dards. Some schools often organ-
ize parent-teacher meetings
during American Educational
Week in order to keep the parents
informed of their child’s progress.
It is observed nationwide in many
different ways and it is really up
to individual schools as to how se-
riously it takes the occasion.
Shhh…It’s a secret
Surprise 50th Birthday for
Robert Ulrich
Saturday, Nov. 24
Supper at 6 PM Dance at 8 PM, Faith VFW, Fai th, SD
KEVN Black Hills FOX
announces 7th Annual Rising Star
Of The West Scholarship Contest
American Education Week
by Norris Preston
Past national vice-commander, American Legion
Noah Shooting Clinic coming to Faith
Shoot with confidence. Win games
The South Dakota Department
of Revenue, Division of Motor Ve-
hicles, has awarded six new site
locations in South Dakota to place
motor vehicle registration self-
service terminals (SST).
The 24-hour SST is a fully au-
tomated vehicle registration re-
newal station and dispenses
license plate renewal tags on the
spot.
“The real convenience is that
vehicle owners from any county
can use the terminal with the
proper identification,” said Divi-
sion of Motor Vehicles Director
Deb Hillmer. “We are excited for
the opportunity to install self-ser-
vice terminals in other areas of
South Dakota. The terminals al-
ready operating have been well
received. I believe the additional
locations will experience the same
success.”
The six new site locations are
the Rushmore Mall in Rapid City,
Kessler’s in Aberdeen, County
Fair Food Store in Mitchell, and
at the Hy-Vee Food Stores in Wa-
tertown, Brookings and Yankton.
The machines are expected to be
installed and operational in early
2013.
There are four self-service ter-
minals currently operating in
South Dakota. The SSTs are
available in Sioux Falls at the
Get-N-Go and the Hy-Vee Food
Store, in Rapid City at the Public
Safety Building, and at the De-
partment of Revenue, Pierre Of-
fice.
A vehicle owner can navigate
through the easy touch screen
Motor vehicle registration
self-service terminal sites
(voice assistance available) with a
valid South Dakota driver’s li-
cense; South Dakota identifica-
tion card; or if a company, the
information provided on its re-
newal notice. Once the payment
has been submitted and the
transaction is complete, the li-
cense renewal tags and vehicle
registration are dispensed di-
rectly from the machine.
The SST allows vehicle owners
to register up to 90 days prior and
30 days after the expiration of
their current license tags. A two
dollar convenience fee per vehicle
is assessed. Acceptable forms of
payment include electronic check,
credit cards (MasterCard or Dis-
cover only), or ATM/debit cards
supported by Pulse, Star, NYCE
and Accel.
arc, release point, muscle memory
training and video analysis. Each
parent who attends the clinic re-
ceives an entry to win a Noah
Shooting System for your school.
Everyone is welcome to attend
this clinic, it is a state of the art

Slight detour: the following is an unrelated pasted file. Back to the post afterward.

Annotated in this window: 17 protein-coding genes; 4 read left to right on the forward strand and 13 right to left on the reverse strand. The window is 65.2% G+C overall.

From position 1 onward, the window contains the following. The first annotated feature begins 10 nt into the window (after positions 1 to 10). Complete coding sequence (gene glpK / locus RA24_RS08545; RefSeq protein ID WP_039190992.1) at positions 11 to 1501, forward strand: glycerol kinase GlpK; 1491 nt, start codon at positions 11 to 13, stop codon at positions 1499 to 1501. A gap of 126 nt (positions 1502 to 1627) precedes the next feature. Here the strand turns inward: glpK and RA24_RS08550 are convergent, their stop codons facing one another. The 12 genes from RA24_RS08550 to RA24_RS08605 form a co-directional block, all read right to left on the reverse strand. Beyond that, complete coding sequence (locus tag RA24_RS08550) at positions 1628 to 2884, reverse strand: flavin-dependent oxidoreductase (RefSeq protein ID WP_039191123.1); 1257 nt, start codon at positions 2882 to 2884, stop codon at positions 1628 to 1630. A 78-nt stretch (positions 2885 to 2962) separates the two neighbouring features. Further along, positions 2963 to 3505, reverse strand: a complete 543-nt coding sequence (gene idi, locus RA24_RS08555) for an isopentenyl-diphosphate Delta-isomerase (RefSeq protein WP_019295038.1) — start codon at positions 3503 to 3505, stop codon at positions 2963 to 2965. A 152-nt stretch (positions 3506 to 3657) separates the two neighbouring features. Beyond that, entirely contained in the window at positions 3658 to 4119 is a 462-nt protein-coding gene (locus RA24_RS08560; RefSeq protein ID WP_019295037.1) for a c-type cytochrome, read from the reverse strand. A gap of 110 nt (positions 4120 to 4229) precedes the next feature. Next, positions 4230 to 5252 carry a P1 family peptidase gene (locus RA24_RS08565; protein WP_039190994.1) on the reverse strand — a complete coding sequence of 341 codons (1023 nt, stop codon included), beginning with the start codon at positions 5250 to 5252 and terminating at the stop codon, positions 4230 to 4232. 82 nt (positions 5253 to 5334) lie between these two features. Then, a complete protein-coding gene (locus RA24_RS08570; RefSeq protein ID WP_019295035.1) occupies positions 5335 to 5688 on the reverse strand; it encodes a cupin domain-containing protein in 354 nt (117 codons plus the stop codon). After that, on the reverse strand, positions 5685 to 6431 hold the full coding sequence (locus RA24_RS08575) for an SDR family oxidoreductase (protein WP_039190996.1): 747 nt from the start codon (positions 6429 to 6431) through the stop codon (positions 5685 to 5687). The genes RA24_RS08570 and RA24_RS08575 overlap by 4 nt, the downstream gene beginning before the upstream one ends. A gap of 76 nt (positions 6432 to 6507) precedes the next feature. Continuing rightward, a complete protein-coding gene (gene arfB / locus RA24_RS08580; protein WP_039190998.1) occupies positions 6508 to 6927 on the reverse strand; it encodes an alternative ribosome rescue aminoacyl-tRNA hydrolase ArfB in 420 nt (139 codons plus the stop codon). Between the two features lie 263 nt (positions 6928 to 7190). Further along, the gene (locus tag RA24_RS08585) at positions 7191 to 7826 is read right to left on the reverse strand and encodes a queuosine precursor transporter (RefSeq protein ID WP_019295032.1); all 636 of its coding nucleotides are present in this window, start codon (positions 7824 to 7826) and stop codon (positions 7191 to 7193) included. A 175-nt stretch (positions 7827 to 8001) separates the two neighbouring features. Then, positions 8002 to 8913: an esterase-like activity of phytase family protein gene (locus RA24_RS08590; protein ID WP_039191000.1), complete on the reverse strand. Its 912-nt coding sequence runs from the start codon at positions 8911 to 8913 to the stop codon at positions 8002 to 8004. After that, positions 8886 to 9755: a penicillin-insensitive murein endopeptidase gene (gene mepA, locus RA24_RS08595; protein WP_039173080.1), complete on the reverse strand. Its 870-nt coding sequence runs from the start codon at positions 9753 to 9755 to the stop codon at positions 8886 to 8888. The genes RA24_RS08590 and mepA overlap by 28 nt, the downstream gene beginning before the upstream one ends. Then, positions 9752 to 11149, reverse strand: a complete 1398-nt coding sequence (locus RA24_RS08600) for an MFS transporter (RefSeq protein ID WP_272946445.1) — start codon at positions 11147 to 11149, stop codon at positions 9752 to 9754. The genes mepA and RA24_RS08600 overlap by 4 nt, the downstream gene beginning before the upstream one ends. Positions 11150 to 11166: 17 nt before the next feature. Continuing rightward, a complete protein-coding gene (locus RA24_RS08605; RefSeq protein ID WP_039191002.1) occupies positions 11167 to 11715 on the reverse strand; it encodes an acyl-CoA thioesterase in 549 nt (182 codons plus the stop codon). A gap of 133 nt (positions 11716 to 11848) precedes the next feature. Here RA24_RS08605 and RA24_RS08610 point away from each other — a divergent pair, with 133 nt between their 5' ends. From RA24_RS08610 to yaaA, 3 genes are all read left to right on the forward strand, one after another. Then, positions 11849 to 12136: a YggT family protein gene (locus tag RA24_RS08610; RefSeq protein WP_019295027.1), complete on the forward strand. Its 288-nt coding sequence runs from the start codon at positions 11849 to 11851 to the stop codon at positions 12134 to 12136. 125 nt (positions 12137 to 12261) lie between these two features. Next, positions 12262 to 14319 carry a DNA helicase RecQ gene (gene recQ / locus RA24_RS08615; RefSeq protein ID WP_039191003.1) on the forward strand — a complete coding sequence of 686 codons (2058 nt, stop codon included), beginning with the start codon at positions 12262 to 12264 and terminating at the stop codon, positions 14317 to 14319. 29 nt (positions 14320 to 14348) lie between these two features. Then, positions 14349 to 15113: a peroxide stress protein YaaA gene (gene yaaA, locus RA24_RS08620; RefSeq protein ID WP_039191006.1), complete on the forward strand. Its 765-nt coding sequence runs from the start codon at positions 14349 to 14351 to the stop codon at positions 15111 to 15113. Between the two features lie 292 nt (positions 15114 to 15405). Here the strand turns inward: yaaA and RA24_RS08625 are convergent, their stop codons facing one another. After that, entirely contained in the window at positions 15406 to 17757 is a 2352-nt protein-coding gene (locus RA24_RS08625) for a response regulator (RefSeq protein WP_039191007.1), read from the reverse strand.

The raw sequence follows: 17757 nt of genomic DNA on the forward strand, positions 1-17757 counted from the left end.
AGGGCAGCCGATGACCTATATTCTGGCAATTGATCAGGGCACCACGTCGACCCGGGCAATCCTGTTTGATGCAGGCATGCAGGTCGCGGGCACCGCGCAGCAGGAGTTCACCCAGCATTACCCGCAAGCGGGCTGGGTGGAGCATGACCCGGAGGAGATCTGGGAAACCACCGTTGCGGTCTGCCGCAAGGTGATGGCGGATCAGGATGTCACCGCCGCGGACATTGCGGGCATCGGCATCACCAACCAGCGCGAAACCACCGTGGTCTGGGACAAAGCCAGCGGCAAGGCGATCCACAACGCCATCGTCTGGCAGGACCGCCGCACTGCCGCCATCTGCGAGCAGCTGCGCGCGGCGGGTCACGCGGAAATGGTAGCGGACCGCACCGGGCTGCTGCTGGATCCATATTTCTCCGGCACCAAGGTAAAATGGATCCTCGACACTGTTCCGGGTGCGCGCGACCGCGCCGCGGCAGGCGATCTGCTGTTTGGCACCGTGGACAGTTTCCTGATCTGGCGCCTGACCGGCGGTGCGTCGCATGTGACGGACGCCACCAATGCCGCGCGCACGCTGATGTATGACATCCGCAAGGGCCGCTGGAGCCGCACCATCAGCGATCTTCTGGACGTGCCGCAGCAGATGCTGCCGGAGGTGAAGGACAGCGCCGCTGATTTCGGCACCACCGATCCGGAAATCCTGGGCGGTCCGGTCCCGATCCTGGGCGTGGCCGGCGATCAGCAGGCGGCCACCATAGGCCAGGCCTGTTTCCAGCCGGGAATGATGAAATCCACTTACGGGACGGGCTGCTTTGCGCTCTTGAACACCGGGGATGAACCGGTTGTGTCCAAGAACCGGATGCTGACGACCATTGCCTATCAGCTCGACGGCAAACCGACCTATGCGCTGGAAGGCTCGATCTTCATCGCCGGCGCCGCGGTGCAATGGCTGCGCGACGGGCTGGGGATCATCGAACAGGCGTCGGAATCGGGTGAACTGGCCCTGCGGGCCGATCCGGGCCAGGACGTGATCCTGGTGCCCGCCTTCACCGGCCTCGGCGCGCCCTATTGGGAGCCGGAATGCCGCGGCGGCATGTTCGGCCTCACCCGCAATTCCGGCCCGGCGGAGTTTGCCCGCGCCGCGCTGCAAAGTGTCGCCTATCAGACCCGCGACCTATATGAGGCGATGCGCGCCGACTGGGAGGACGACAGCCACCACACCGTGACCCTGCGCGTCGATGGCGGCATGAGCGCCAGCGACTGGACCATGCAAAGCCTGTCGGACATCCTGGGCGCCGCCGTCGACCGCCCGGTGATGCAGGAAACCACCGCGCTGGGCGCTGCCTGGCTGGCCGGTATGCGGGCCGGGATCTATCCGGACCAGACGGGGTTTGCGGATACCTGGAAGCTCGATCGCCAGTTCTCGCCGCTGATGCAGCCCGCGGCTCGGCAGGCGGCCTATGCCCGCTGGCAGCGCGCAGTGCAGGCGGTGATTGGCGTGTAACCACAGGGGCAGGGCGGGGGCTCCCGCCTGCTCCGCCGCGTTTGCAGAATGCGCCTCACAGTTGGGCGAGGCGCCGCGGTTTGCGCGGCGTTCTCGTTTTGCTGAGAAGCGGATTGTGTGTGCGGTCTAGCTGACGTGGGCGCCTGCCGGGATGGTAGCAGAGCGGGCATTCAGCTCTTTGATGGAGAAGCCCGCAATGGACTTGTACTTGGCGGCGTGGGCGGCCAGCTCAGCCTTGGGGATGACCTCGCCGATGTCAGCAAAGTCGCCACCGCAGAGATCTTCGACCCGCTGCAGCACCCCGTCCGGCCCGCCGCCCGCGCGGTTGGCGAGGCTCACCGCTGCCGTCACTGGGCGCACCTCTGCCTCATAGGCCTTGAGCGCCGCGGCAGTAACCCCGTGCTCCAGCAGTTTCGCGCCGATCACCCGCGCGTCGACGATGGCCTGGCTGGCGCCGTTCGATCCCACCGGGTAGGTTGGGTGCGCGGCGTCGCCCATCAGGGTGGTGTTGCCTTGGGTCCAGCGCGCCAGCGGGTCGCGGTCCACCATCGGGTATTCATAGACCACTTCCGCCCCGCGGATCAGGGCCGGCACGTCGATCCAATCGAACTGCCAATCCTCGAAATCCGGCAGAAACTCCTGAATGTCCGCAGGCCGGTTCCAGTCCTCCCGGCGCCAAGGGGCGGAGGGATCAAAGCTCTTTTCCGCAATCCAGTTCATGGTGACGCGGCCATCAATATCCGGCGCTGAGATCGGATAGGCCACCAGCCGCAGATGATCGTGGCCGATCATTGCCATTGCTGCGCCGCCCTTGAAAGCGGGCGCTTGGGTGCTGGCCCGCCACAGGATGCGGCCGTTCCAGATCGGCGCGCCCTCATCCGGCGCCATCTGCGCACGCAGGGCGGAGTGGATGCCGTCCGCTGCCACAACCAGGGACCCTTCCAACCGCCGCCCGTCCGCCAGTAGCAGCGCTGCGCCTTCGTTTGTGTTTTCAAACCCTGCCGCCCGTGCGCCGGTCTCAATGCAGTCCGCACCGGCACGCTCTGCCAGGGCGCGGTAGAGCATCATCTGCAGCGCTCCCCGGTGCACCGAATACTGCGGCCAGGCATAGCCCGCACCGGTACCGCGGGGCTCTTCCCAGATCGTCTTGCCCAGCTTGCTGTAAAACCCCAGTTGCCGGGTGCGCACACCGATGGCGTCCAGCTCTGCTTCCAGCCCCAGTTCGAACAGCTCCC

system.
For more information about
this system go to www.noahbas-
ketball.com
Veterans Day Program … was held on Monday, November 12th at the Faith School: 3rd – 6th
grade singing “You’re a Grand Old Flag”.
Page 8• November 14, 2012 • The Faith Independent
ARROW TRANSIT SERVICE
1st Tuesday & 3rd Wednesday
of each month
Trips to Rapid City, Sturgis & communities in between
Fares to Rapid City are $25.00
For information or a brochure call (605) 374-3189
or Call 967-2001 to arrange a ride!
The Great Rutabaga Experiment
By Dr. Mike Rosmann
FOR RELEASE ON Nov. 5, 2012
In the forty-plus years that I
have been gardening (not count-
ing my childhood years when I
was forced to help my mother in
our family garden), I have often
experimented with different
crops and vegetables.
I have always been the person
in our household who takes care
of the vegetable garden. Even
when farming full-time, I liked to
head to the garden at the end of
a hard day, sometimes with a
beer in hand and smoking a cigar.
It was, and still is, a great place
Farm & Ranch LIfe Farm & Ranch LIfe
Dr. Rossman Dr. Rossman
to meditate and collect myself.
Marilyn takes care of our
flower gardens. Like me, she
comes by her affinity for garden-
ing naturally, for her father was
a farmer during his younger
years and a gardener throughout
his life.
I was impressed with the tall
rows of pole beans, staked toma-
toes, and the rich variety of veg-
etables in her father’s garden
when Marilyn took me to her
home for the first time after we
began courting. His rows were
straight and weedless. His flower
beds were admired by everyone.
Marilyn’s flower gardens are
neat too. Our house is always dec-
orated with home grown flowers
and arrangements of plants that
are in season.
Both of our children also like to
garden. Shelby has the same flair
as her mother for raising and dec-
orating with plants of all kinds.
Jon built raised bed vegetable
gardens that he learned to con-
struct in his high school agricul-
ture class.
This year I decided to try grow-
ing rutabagas in my vegetable